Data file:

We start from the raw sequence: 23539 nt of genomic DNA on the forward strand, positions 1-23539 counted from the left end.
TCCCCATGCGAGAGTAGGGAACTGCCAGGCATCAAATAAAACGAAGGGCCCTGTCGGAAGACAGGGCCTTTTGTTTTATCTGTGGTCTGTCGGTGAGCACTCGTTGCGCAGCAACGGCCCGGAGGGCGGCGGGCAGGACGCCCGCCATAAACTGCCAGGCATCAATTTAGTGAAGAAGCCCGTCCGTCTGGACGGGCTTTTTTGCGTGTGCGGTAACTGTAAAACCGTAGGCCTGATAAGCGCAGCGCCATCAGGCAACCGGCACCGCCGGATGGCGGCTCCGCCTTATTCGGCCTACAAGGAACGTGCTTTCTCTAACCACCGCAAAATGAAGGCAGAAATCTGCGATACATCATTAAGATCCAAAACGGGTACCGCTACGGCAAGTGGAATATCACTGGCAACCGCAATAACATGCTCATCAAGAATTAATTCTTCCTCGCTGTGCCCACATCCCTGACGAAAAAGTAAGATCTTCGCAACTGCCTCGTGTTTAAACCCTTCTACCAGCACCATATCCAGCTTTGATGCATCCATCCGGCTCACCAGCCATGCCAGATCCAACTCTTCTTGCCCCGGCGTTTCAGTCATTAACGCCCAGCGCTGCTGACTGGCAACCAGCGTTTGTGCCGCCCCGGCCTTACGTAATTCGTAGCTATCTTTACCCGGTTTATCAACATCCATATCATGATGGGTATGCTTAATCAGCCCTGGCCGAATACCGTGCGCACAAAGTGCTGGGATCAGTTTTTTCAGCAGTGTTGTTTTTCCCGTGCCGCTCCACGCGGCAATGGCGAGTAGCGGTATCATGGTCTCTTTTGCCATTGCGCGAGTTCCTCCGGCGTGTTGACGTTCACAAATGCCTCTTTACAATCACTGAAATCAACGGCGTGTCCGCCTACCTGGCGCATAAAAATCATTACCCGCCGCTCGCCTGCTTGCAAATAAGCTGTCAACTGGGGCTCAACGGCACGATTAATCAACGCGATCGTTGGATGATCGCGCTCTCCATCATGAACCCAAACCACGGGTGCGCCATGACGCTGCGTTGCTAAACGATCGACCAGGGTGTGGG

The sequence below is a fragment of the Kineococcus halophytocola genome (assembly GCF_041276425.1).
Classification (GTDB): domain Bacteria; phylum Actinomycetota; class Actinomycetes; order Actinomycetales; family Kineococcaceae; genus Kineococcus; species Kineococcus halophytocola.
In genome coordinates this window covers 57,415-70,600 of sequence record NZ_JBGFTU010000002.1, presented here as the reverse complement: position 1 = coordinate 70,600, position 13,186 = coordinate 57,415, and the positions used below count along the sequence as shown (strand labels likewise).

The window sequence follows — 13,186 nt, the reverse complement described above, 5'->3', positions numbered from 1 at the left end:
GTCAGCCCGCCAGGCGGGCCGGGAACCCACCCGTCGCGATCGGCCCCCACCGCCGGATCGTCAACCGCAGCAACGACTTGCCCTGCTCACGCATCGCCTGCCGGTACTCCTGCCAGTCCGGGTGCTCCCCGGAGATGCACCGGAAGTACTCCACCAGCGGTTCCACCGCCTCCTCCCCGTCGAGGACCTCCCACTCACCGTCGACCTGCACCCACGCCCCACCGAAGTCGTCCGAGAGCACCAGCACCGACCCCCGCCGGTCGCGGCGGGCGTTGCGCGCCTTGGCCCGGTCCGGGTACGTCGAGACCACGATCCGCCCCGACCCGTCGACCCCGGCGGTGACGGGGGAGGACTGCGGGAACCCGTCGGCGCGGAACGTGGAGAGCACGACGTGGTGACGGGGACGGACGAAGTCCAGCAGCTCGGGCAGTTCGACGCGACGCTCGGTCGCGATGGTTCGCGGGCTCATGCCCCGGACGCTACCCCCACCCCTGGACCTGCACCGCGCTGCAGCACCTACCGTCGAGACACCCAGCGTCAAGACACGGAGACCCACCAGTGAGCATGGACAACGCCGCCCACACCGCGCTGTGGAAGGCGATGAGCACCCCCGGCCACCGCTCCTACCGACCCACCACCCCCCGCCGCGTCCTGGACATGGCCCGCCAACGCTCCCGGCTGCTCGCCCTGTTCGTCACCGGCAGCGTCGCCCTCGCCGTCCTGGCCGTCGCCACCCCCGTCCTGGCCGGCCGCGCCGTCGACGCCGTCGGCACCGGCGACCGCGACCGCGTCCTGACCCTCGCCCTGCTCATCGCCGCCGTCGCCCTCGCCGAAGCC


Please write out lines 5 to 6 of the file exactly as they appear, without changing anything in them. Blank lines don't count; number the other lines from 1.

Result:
In genome coordinates this window covers 57,415-70,600 of sequence record NZ_JBGFTU010000002.1, presented here as the reverse complement: position 1 = coordinate 70,600, position 13,186 = coordinate 57,415, and the positions used below count along the sequence as shown (strand labels likewise).

The window sequence follows — 13,186 nt, the reverse complement described above, 5'->3', positions numbered from 1 at the left end: